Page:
Jessica Harris hails the RSC’s latest production.
There’s a wonderful restraint in this production of Julius Caesar that serves to accentuate the inner turmoil of Caesar’s deadly opponents. Many of the conspirators are played by women, and our insight into their minds is at its clearest and most compelling in Brutus, who is outstandingly performed by Thalissa Teixeira.
As the internal worlds of individuals unfold, so this is juxtaposed with a growing sense of foreboding, created by skilful character development and dexterous staging. A developing sense of menace in performances and the spare use of music suggest peril. The sparse set, focussed on a cube lit by strip-lights, and costumes of black, white and grey, indicate jeopardy. All of the production’s elements work together to create a piece which is taut and thrilling. Levels of violence and chaos in the politics of Rome are conveyed with subtlety, rather than loud-voiced proclamations, whilst dramatic tension is maintained by choreographed movements of conspirators and Roman crowds, their jerky movements presaging bloodshed and death.
It’s been said that Shakespeare should have named his play Brutus, rather than Julius Caesar, as it is Brutus’ struggle with what she deems to be honourable that centres the play. As she weighs up her love for Caesar, with her love for the republic of Rome, her course of action determines all else. When she hears that Caesar, newly returned from the victory of battle, has been offered a crown by Mark Antony, her concern that the republic may be overthrown by his growing tyrannical powers wins out. She joins with Cassius and other conspirators to kill Caesar and her striking of the final blow shows clearly which side she is on.
But as history bears out, the overthrow of one dictator does not mean the end of dictatorship. The conspirators, with the possible exception of Brutus, oppose Caesar’s kingship not because of his weaknesses, but because his rise to power would preclude their own. When Antony’s star rises, taking him into a power-sharing threesome with Octavius Caesar and Lepidus, he quickly dismisses the latter, and we foresee an early battle for power between him and Octavius.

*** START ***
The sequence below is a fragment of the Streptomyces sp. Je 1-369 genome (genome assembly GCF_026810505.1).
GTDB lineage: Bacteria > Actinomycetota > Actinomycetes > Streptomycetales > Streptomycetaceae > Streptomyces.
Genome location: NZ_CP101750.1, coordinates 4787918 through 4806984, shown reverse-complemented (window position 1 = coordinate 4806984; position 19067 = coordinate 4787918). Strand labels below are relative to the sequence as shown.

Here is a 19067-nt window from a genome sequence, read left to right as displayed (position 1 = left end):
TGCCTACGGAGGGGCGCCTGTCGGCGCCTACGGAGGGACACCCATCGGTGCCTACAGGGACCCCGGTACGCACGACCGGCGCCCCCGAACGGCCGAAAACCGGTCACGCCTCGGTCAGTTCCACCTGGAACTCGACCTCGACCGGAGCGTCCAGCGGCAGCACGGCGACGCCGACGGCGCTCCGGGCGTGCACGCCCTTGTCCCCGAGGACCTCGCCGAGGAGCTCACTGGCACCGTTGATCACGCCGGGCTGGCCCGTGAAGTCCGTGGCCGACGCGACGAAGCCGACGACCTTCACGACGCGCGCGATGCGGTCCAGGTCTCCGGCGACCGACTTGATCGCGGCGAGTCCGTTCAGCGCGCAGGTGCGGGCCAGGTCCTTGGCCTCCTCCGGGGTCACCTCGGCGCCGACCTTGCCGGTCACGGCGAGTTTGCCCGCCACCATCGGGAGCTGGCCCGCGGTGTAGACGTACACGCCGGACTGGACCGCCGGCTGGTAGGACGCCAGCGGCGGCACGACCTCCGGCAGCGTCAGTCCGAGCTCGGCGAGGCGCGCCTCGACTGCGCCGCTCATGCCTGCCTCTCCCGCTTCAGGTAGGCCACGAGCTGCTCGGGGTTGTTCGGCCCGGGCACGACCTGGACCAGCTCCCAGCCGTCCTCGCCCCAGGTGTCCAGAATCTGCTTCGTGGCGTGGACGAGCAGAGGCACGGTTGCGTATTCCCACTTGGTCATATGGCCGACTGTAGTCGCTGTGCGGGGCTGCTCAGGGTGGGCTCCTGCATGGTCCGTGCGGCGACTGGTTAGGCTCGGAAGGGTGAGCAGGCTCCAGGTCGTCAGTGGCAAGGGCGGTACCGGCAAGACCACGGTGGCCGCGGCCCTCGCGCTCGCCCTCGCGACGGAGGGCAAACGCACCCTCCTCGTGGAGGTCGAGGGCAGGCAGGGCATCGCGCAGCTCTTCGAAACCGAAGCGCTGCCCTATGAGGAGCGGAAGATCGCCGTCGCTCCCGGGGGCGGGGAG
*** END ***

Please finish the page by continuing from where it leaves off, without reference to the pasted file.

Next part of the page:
Alongside the theme of tyranny runs the theme of manipulation. Cassius has no qualms in using her voice to turn Brutus against Caesar whilst, after Caesar’s death, Brutus and Antony vie with each other in their use of oratory to persuade the citizens of Rome to their side. Seeds of division and strife are sown and, once more, the slaughtering of one tyrant only to be replaced by another is foretold.
Shakespeare’s text brims with omens and portents, and this production exploits these to the full. In a highly stylised rendition, the body of Caesar is represented by his blood-stained shirt. As it lies on the stage and the conspirators dip their hands into the blood, black as ink, the Ghost of Caesar rises to later appear in a premonition of Brutus’ downfall.
Thalissa Teixeira as Brutus holds the stage throughout, whilst Nigel Barrett as Julius Caesar and William Robinson as Mark Anthony, both give compelling performances. Integrated casting and the use of signage adds a further rich layer to the piece, reminding us that there are many ways to communicate.
Without being heavy-handed, the production, directed by Atri Banerjee, makes clear comparisons with today’s world: a world where, in many places, power is becoming centralised in the hands of the few, to the detriment of the many. It grips from start to finish.
Julius Caesar is on at the RSC in Stratford until 8th April, and then on tour at venues around England until 24th June. For further information visit rsc.org.uk .
Pics: Marc Brenner (c)RSC.